In a previous blog post, we evaluated a few common approaches Christians use when communicating the gospel. There were two main concerns that I expressed about some of these approaches. First, the gospel can unintentionally be presented as a means to a self-centered end. Secondly, these approaches assume that the listener has a Biblical framework to process gospel truth. We can’t presume, however, that people understand what we mean when we talk about God, sin, Jesus, repentance, or faith.
In today’s post, I want to discuss an evangelistic approach that is both God-exalting and culturally engaging. Before diving in, however, there’s two considerations worth noting:
We won’t effectively reach people until we first embrace a missionary mindset. Let’s face it. We are not the “moral majority” in society right now. We’re outsiders. Minorities. Marginalized. Like missionaries in a foreign land, we must learn a new culture so that we can engage people with the truths of Christ. We must learn to patiently listen, dialogue, and build meaningful relationships with unbelievers. Without compromising our convictions, we must become “all things to all people, that by all means [we] might save some” (1 Corinthians 9:19-23).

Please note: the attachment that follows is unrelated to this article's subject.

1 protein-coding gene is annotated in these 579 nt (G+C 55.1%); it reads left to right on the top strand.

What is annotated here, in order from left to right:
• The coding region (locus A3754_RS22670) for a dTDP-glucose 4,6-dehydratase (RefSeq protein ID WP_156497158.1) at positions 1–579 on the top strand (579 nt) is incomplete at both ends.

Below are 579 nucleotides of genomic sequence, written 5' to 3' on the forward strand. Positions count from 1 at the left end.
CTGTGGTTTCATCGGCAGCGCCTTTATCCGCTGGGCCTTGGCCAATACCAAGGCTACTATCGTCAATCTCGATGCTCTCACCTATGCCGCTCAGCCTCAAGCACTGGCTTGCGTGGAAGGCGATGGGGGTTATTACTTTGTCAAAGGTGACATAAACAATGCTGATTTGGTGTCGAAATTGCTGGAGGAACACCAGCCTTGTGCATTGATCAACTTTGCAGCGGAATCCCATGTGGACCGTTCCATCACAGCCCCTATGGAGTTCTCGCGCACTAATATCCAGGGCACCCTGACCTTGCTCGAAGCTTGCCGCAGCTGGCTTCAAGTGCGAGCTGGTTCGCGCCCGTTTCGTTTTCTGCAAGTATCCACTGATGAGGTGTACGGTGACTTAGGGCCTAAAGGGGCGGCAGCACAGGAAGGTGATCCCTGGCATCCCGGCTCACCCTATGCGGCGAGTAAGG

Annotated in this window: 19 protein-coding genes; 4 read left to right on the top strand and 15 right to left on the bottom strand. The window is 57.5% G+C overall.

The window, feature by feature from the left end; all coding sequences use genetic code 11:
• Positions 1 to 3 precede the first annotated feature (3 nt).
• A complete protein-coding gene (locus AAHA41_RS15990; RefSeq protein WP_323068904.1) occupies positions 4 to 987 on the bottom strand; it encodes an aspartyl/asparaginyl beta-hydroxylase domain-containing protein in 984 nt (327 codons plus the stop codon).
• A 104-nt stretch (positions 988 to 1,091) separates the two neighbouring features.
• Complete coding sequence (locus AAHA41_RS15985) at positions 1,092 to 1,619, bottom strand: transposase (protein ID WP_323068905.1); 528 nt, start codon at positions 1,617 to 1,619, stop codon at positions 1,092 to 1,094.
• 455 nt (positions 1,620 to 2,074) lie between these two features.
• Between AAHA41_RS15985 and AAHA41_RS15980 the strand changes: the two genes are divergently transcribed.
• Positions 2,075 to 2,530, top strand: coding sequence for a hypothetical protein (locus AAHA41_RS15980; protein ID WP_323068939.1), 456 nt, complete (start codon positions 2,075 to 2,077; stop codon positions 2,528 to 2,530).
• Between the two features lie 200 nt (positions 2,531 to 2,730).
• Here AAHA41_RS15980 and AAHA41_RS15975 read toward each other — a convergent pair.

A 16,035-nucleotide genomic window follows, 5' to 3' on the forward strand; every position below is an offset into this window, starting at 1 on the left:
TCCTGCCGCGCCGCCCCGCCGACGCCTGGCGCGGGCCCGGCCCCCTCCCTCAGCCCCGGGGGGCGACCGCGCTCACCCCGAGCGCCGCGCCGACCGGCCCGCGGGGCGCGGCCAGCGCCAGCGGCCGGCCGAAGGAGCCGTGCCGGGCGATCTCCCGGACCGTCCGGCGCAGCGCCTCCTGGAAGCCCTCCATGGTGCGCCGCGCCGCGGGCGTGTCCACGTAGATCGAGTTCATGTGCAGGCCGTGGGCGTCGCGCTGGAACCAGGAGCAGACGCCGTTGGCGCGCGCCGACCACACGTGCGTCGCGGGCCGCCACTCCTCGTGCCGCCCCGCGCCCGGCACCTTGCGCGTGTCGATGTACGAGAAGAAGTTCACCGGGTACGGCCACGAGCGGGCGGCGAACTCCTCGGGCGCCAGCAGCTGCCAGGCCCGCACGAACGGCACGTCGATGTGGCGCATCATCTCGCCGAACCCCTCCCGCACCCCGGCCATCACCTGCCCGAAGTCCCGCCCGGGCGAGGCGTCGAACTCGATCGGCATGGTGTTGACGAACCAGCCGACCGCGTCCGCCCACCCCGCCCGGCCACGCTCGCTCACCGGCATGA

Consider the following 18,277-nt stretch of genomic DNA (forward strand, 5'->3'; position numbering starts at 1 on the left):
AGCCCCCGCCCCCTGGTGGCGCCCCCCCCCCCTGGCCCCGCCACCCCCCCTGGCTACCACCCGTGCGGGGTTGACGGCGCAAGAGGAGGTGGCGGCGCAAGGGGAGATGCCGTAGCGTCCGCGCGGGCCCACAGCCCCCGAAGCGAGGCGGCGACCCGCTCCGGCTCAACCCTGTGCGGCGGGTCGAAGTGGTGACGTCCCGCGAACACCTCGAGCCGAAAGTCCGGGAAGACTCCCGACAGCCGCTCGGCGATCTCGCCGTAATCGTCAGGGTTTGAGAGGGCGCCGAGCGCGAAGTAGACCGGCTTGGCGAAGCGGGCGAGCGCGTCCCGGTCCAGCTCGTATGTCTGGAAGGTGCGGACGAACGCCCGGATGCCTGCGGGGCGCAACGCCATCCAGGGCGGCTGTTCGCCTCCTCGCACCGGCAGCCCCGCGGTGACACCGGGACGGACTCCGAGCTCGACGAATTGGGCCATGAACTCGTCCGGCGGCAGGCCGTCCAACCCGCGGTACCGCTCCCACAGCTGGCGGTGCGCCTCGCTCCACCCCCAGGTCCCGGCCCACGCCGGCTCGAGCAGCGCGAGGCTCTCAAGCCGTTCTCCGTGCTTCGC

By Micah Colbert. Reposted from Rooted Thinking.
In our previous article, we sought to clarify the nature and goal of biblical evangelism. We noted that evangelism is proclaiming the good news of Jesus with the goal of persuading people to repent and believe in Christ. In today’s article, we want to clarify the message of evangelism so that we can faithfully proclaim the gospel.
Definition: The gospel is the good news that sinners can be saved from sin and reconciled to God through repentant faith in Jesus Christ.
In order to understand this news, essential truths about God, man, sin, Christ, repentance, and faith need be clearly explained.
Summary: God, the holy creator, made us in His image so that we would know Him and live by faith under His righteous rule.
Explanation: The gospel is fundamentally about God. Christ came, suffered, and died in order to “bring us to God” (I Peter 3:18). God is both the giver and the gift of the gospel. For people to understand the gospel, they must first have a basic understanding of who God is.